Remember the halcyon days of 2016, when we were bidding adieu to El Niño and recovering from the death of Harambe? Well, the beloved gorilla may have departed this world for good, but El Niño will return. It always does.
Typical weather impacts of El Nino during December through February. Image: National Weather Service
Perhaps even as soon as this spring.
On Thursday, the US National Weather Service's Climate Prediction Center (CPC) released its monthly El Niño forecast bulletin, pegging the chances of the Pacific climate pattern developing in the spring of 2017 at 45 per cent. El Niño, for the uninitiated, starts when abnormally warm surface water builds up across a vast stretch of the equatorial Pacific, disrupting circulation in the ocean and the atmosphere and leading to predictable patterns of drought and heavy rainfall worldwide.
On average, El Niño recurs every three to seven years, according to the Scripps Institute for Oceanography.
But... it's only been a year.
The monster El Niño of 2015/2016 was declared dead on 23 May 2016, followed just a few months later by a rather lacklustre La Niña. Is it just our rotten luck that the El Niño beast is rumbling in its sleep again so soon? Or are such climatological encores to be expected when we've just lived through one of the most powerful El Niño on record?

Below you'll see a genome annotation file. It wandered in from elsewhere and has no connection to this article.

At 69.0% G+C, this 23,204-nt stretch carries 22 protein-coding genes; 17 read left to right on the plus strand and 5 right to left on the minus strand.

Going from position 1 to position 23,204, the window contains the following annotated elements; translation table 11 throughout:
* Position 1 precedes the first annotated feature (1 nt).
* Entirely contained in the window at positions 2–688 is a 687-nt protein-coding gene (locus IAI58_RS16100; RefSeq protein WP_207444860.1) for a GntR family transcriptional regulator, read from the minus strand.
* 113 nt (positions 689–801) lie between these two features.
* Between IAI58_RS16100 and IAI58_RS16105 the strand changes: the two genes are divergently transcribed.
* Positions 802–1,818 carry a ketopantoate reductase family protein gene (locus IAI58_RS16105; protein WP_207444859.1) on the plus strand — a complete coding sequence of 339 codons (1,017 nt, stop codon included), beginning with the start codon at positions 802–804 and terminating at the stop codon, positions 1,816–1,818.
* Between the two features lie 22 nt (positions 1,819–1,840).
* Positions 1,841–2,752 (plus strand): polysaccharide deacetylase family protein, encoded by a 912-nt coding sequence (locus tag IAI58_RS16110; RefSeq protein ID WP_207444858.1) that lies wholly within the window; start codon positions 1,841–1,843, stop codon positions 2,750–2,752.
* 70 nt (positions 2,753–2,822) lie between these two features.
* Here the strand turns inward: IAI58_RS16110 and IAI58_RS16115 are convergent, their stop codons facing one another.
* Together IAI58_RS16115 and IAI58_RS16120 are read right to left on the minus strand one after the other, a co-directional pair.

"It's hard to say — because we've really only had three strong El Niño events with good observations," Phil Klotzbach, a tropical storm expert at Colorado State University, told Gizmodo. "None of the other ones went back to El Niño again so quickly," he noted, referring to the El Niño events of 1982 and 1997.
Still, it's hard to decipher a pattern with only three data points. Klotzbach noted that there have been instances in which we've dipped into weak El Niño conditions again and again over a period of several years. "That's not unusual," he said.
The latest CPC forecast estimates a close to 50 per cent chance of El Niño developing in spring, which still leaves a lot of room for things to go the other way. To declare a bonafide El Niño event, temperatures across the central and eastern equatorial Pacific not only have to be elevated at least 0.5C above average, we have to be pretty sure they will remain elevated for several straight months. Right now, average model forecasts suggest surface ocean temperatures in that El Niño sweet spot will hover right around +0.5C mark for the winter — but the models could be wrong. Things could wind up being hotter, or cooler.
El Niño could be your introverted friend who bails on the party at the last minute, or it could be the dude who arrives liquored up and ready to rage.
"I think if we make it to El Niño [conditions], we're just going to make it," Klotzbach said. Which is to say, we're probably not in for a repeat of last year's Godzilla El Nino, which, along with that little thing called climate change, pushed 2016 to become the hottest year on record. "Maybe I'm wrong — but if the model consensus is right, it will be right on the money."